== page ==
A marketing and PR company offered Techworld a 'thought leadership piece' from a client recently. We avidly looked inside, thinking of thoughts like those from Ludwig Wittgenstein or Bertrand Russell. However, really, we knew it was a doomed task. Marketing always over-promotes its ideas and here, in Techworld's company doctor department, we are always interested in any new corporate folie de grandeur. The first line of this piece read:

"In today’s increasingly competitive market place, businesses know that they need to be able to compete effectively ..."

Ah. Total absence of original thought alert. This is a prime example of verbal inflation. The meaning of the term 'thought leadership' is actually 'meaningless verbal flatulence.'

Max, a colleague, suggested it might be a wheeze one day to write such a piece as it would have been written by Wittgenstein.

1.0 The business is all that there is the case
1.1 The business is made up of money not ideas

He'd like to know exactly how much a) thought and b) leadership went into this piece.

Not a lot I fear.

Peter continued his line of thought:

7. Whereof one cannot deliver, thereof one must not promise.

Well, yes. Indeed.

Thought Leadership syndrome is similar to the emperor having no clothes. Anybody who points out this fact is likely to be given short shrift, particularly in the career progression department.

Ever keen to jump on niche bandwagons and develop their own identities, consultancies offer thought leadership services. Here is a quote from the TFPL website:-

"In the knowledge, information, library, records and content management business, TFPL have considerable experience and a strong reputation for facilitating the development of new understanding and new insights – for facilitating thought leadership."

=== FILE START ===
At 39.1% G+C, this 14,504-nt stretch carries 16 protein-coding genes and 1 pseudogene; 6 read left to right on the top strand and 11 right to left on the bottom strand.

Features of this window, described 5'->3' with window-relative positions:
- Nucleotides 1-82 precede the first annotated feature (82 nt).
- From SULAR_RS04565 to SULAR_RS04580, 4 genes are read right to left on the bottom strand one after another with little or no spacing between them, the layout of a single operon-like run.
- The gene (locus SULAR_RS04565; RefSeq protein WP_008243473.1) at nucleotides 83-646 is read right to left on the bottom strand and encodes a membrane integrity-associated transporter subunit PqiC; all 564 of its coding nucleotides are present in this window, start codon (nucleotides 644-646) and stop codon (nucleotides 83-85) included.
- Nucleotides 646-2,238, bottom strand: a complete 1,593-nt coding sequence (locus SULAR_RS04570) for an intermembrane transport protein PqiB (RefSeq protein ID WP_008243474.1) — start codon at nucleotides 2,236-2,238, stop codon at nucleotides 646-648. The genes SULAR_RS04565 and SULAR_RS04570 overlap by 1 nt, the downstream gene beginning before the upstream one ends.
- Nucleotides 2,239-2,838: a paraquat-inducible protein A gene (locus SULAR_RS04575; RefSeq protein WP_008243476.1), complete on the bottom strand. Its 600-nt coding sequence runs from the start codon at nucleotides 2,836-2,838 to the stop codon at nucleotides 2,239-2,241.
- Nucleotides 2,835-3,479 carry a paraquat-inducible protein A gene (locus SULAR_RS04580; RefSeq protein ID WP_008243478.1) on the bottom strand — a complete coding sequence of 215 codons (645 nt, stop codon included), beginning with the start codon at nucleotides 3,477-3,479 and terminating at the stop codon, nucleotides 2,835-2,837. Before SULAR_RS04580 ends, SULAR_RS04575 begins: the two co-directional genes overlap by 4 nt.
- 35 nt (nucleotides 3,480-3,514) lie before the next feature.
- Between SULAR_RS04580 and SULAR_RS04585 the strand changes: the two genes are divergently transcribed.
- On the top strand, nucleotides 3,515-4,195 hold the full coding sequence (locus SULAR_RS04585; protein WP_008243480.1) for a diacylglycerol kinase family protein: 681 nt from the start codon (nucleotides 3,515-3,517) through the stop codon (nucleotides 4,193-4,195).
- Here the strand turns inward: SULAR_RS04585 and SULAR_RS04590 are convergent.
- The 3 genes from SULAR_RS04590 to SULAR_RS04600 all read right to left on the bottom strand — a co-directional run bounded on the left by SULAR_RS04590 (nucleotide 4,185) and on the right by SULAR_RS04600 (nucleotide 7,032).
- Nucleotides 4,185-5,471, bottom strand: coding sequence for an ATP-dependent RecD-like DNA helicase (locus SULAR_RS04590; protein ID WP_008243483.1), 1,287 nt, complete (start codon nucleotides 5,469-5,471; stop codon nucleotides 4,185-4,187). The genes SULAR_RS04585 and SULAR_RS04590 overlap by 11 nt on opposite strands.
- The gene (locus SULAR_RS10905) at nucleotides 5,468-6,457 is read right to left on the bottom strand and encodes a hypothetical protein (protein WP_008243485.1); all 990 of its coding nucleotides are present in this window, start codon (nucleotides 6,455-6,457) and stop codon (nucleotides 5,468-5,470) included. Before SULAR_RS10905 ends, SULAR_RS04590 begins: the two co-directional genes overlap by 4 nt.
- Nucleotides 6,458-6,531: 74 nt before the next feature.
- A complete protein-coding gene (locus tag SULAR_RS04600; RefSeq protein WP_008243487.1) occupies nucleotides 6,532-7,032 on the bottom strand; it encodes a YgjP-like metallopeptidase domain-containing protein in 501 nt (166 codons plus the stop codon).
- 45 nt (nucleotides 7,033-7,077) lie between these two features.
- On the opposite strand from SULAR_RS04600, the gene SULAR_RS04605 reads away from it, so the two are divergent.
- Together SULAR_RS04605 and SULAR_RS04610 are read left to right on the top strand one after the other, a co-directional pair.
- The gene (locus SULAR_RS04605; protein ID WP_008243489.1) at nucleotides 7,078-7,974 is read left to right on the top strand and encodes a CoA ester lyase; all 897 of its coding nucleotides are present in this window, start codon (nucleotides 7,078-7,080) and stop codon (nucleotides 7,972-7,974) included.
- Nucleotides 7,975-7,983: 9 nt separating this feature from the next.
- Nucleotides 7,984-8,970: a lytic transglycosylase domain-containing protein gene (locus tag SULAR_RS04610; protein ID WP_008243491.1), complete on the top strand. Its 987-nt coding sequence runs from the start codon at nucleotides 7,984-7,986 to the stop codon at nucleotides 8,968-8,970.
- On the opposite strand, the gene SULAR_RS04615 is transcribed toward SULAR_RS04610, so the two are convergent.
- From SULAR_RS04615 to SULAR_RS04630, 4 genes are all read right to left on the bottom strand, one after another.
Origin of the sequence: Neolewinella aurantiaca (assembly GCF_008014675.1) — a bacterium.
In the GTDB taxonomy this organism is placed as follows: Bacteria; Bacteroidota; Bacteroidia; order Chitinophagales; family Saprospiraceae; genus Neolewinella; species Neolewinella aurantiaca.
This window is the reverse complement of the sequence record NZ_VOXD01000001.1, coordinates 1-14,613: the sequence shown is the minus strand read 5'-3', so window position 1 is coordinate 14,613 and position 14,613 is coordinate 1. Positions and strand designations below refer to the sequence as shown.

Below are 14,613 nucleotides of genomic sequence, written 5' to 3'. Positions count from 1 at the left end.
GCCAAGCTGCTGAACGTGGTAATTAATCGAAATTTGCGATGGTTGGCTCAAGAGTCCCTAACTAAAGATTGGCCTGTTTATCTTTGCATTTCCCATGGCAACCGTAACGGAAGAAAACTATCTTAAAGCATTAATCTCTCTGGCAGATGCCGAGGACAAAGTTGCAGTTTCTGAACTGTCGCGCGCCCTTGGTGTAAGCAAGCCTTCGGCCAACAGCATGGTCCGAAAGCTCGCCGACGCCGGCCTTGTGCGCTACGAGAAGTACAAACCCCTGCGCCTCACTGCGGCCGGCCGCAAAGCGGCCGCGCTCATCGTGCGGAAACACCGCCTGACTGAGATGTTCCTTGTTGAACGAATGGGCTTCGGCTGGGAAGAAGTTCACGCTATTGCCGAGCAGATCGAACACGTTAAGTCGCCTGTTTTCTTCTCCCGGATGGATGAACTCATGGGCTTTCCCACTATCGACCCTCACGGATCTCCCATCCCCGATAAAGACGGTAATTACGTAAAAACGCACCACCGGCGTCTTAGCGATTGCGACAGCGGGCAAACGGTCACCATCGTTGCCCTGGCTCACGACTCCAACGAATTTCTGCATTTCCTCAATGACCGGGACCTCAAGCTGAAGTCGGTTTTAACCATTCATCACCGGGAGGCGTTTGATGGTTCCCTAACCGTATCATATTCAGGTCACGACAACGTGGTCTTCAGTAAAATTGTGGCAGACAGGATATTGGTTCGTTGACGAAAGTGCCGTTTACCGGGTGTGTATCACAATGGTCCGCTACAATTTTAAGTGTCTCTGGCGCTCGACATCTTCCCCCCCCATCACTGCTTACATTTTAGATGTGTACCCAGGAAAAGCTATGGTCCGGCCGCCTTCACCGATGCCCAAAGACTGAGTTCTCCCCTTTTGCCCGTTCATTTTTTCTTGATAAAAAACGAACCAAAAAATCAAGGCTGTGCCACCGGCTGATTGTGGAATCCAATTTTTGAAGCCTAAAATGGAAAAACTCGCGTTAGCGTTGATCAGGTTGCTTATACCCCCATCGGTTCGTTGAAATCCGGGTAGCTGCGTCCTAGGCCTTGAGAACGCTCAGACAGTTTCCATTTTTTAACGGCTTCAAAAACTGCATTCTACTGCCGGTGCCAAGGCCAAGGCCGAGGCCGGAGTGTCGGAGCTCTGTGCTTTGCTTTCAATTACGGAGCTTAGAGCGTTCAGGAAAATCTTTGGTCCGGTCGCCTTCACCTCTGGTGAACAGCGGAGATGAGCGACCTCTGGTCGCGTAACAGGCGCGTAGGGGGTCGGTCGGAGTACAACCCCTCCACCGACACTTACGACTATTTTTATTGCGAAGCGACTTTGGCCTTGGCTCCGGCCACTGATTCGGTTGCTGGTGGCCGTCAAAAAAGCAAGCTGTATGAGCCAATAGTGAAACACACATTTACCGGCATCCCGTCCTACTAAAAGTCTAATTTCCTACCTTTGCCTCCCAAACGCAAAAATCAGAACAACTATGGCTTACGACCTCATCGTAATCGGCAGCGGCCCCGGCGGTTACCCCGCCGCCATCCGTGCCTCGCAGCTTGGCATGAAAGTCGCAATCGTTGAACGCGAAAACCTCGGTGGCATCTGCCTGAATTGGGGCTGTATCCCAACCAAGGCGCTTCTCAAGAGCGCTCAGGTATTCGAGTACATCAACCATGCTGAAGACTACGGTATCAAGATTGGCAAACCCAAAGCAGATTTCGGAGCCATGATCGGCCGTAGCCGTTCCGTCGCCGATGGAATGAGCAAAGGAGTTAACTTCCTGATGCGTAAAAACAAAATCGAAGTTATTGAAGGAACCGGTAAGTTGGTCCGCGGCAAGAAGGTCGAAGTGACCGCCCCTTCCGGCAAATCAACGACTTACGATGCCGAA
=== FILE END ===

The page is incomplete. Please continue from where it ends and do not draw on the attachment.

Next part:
TFPL even runs an 'an annual thought leadership event.'

This is a prime example of of a potential business cash drain. Stay in a five star hotel. Eat, drink, network, and listen to drivel.

There is even an International Thought Leadership Council. Honestly. I'm not making this up. There must be people somewhere who take this thought leadership idea seriously and pay cash money to pursue it and, hopefully, get it.

Even Wikipedia takes the idiot idea seriously:

"Thought leader is a buzzword or article of jargon used to describe a person who is recognized among his or her peers for innovative ideas and demonstrates the confidence to promote those ideas. The term can also be applied to companies, usually small businesses.

"According to commentators such as Elise Bauer, a distinguishing characteristic of a thought leader is 'the recognition from the outside world that the company deeply understands its business, the needs of its customers, and the broader marketplace in which it operates'."

For a business to think it has thought leadership and can thereby lead the thoughts of customers in the direction of seeing how obviously good it is to buy its products is a beguiling thing to think you have.

But actually it is like wearing copper bracelets and chanting 'hare hare, hare hare' - it is a marketing fantasy designed to flatter the credulous.